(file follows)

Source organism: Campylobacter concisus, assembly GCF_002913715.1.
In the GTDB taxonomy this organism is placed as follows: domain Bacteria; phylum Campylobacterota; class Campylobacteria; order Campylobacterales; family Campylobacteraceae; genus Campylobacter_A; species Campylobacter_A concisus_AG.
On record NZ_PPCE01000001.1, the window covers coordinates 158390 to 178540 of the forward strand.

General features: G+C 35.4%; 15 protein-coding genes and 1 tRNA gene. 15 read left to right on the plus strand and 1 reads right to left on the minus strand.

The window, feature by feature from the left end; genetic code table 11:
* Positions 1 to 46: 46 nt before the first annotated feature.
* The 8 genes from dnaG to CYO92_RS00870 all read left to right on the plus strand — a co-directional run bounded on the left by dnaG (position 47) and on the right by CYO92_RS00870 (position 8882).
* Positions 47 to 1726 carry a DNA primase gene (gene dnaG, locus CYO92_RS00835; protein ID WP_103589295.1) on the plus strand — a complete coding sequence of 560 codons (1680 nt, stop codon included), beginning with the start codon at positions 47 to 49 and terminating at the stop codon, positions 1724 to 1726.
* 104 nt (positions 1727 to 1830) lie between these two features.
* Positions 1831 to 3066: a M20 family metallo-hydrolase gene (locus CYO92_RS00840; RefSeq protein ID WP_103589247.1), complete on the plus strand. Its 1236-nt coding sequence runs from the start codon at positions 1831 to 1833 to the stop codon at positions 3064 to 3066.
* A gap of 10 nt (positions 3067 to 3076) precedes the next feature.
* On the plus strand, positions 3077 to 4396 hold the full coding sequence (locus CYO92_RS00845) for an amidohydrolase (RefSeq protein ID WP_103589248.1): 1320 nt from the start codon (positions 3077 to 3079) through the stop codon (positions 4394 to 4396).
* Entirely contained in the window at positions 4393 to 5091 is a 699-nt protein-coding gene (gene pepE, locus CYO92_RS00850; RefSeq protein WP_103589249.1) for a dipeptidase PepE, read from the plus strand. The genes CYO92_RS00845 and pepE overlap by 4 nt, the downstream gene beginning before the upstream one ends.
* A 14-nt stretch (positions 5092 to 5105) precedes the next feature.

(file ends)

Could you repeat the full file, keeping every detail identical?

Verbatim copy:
Source organism: Campylobacter concisus, assembly GCF_002913715.1.
In the GTDB taxonomy this organism is placed as follows: domain Bacteria; phylum Campylobacterota; class Campylobacteria; order Campylobacterales; family Campylobacteraceae; genus Campylobacter_A; species Campylobacter_A concisus_AG.
On record NZ_PPCE01000001.1, the window covers coordinates 158390 to 178540 of the forward strand.

General features: G+C 35.4%; 15 protein-coding genes and 1 tRNA gene. 15 read left to right on the plus strand and 1 reads right to left on the minus strand.

The window, feature by feature from the left end; genetic code table 11:
* Positions 1 to 46: 46 nt before the first annotated feature.
* The 8 genes from dnaG to CYO92_RS00870 all read left to right on the plus strand — a co-directional run bounded on the left by dnaG (position 47) and on the right by CYO92_RS00870 (position 8882).
* Positions 47 to 1726 carry a DNA primase gene (gene dnaG, locus CYO92_RS00835; protein ID WP_103589295.1) on the plus strand — a complete coding sequence of 560 codons (1680 nt, stop codon included), beginning with the start codon at positions 47 to 49 and terminating at the stop codon, positions 1724 to 1726.
* 104 nt (positions 1727 to 1830) lie between these two features.
* Positions 1831 to 3066: a M20 family metallo-hydrolase gene (locus CYO92_RS00840; RefSeq protein ID WP_103589247.1), complete on the plus strand. Its 1236-nt coding sequence runs from the start codon at positions 1831 to 1833 to the stop codon at positions 3064 to 3066.
* A gap of 10 nt (positions 3067 to 3076) precedes the next feature.
* On the plus strand, positions 3077 to 4396 hold the full coding sequence (locus CYO92_RS00845) for an amidohydrolase (RefSeq protein ID WP_103589248.1): 1320 nt from the start codon (positions 3077 to 3079) through the stop codon (positions 4394 to 4396).
* Entirely contained in the window at positions 4393 to 5091 is a 699-nt protein-coding gene (gene pepE, locus CYO92_RS00850; RefSeq protein WP_103589249.1) for a dipeptidase PepE, read from the plus strand. The genes CYO92_RS00845 and pepE overlap by 4 nt, the downstream gene beginning before the upstream one ends.
* A 14-nt stretch (positions 5092 to 5105) precedes the next feature.